Skip to main content

No Seismic Risk List at the NRC

Earlier today, an article appeared on that raised a few eyebrows:

The reactor with the highest risk rating is 24 miles north of New York City, in the village of Buchanan, N.Y., at the Indian Point Energy Center. There, on the east bank of the Hudson, Indian Point nuclear reactor No. 3 has the highest risk of earthquake damage in the country, according to new NRC risk estimates provided to

A ranking of the 104 nuclear reactors is shown at the bottom of this article, listing the NRC estimate of risk of catastrophic failure caused by earthquake.

This is what reporters should do – try to ferret out information- and what reporters should not do – incorrectly present the information.

The problem here is that NRC has no such ranking and no such list. Instead, the “list” is something much more tentative in nature:

The objective of the GI-199 Safety/Risk Assessment was to perform a conservative, screening-level assessment to evaluate if further investigations of seismic safety for operating reactors in the central and eastern U.S. (CEUS) are warranted consistent with NRC directives. The results of the GI-199 SRA should not be interpreted as definitive estimates of plant-specific seismic risk. The nature of the information used (both seismic hazard data and plant-level fragility information) make these estimates useful only as a screening tool. The NRC does not rank plants by seismic risk.

If I read this correctly, the NRC was loosely compiling some information to use as guidance for taking further steps. The information was not intended to be considered definitive. Here’s what the NRC considers definitive.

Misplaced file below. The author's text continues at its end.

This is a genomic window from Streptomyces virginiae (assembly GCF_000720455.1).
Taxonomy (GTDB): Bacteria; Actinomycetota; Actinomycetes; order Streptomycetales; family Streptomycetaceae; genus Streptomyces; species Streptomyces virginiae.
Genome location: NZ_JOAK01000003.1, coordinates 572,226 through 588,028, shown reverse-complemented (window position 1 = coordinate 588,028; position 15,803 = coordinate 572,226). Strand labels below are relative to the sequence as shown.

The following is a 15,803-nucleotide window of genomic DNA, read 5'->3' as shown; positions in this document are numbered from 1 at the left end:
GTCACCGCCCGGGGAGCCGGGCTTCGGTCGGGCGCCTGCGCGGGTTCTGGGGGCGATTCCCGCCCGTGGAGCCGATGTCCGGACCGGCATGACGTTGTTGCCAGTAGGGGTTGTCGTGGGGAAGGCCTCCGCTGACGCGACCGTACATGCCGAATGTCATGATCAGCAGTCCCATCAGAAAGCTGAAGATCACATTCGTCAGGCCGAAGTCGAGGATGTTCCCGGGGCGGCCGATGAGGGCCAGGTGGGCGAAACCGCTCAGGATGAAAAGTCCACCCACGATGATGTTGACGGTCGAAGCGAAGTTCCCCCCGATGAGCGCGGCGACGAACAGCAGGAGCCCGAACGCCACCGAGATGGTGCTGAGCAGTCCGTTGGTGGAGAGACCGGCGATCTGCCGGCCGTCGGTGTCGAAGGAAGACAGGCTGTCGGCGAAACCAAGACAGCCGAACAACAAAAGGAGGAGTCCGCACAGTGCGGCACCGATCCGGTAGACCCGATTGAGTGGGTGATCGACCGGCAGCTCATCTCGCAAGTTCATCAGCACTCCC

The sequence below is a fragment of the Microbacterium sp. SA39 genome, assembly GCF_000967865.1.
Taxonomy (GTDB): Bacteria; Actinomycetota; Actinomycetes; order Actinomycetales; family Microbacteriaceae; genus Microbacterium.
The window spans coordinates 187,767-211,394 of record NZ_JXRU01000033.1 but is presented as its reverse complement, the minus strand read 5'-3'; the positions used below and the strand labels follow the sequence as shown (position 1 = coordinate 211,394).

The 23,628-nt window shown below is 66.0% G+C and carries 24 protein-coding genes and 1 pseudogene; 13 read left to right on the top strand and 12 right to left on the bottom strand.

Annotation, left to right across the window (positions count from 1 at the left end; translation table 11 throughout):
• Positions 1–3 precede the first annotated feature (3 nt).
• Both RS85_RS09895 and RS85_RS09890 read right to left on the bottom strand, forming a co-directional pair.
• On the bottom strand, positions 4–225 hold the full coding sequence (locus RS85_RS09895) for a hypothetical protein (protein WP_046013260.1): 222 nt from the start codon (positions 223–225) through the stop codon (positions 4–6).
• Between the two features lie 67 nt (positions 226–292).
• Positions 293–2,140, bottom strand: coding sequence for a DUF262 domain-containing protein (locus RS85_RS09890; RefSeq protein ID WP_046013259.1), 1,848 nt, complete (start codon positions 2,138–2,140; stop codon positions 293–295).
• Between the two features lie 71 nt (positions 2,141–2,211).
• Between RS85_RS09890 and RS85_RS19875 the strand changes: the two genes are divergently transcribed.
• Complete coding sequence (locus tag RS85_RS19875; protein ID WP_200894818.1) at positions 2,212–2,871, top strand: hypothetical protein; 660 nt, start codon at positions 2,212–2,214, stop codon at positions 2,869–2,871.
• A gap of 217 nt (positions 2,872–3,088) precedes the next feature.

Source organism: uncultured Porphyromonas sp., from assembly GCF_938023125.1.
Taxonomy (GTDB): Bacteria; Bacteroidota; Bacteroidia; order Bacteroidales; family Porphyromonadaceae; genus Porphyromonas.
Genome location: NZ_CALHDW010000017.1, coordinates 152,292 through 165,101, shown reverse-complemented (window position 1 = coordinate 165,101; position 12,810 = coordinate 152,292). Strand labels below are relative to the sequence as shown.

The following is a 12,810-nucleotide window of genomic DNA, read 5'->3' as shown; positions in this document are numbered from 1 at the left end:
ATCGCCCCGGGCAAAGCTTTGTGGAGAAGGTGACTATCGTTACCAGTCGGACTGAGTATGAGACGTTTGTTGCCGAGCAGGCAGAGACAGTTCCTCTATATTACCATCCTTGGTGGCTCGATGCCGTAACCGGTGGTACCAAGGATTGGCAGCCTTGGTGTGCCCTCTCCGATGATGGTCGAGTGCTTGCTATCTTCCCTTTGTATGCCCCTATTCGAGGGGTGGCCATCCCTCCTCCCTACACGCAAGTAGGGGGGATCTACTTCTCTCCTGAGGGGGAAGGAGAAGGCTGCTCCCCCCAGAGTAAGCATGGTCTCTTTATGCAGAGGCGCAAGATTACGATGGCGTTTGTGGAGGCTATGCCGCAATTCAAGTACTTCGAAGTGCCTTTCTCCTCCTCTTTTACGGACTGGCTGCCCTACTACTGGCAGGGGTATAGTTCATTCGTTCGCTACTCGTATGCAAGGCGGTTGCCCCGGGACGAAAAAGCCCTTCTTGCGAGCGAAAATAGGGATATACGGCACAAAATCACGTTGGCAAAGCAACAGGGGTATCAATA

During the mid-to late-1990s, the NRC staff reassessed the margin beyond the design basis as part of the Individual Plant Examination of External Events (IPEEE) program. The results of the GI-199 assessment demonstrate that the probability of exceeding the design basis ground motion may have increased at some sites, but only by a relatively small amount. In addition, the Safety/Risk Assessment stage results indicate that the probabilities of seismic core damage are lower than the guidelines for taking immediate action.

That’s more like it. Ground motion (or ground acceleration) is different than a Richter scale measurement, but both concern earthquakes.

Operating nuclear plants in the United States remain safe, with no need for immediate action. This determination is based on NRC staff reviews of updated seismic hazard information and the conclusions of the Generic Issue 199 Screening Panel. Existing plants were designed with considerable margin to be able to withstand the ground motions from the “deterministic” or “scenario earthquake” that accounted for the largest earthquake expected in the area around the plant.

I’m not enough of a seismologist to know how the Japan earthquake fits into this equation.

In any event, we need to wait until Japanese authorities have determined the relative damage done to the Fukushima Daiichi plant by the earthquake and by the tsunami.

MSNBC might do better to tone down sensationalism and recognize the complexity of the issues involved in an “earthquake list.”


Atomikrabbit said…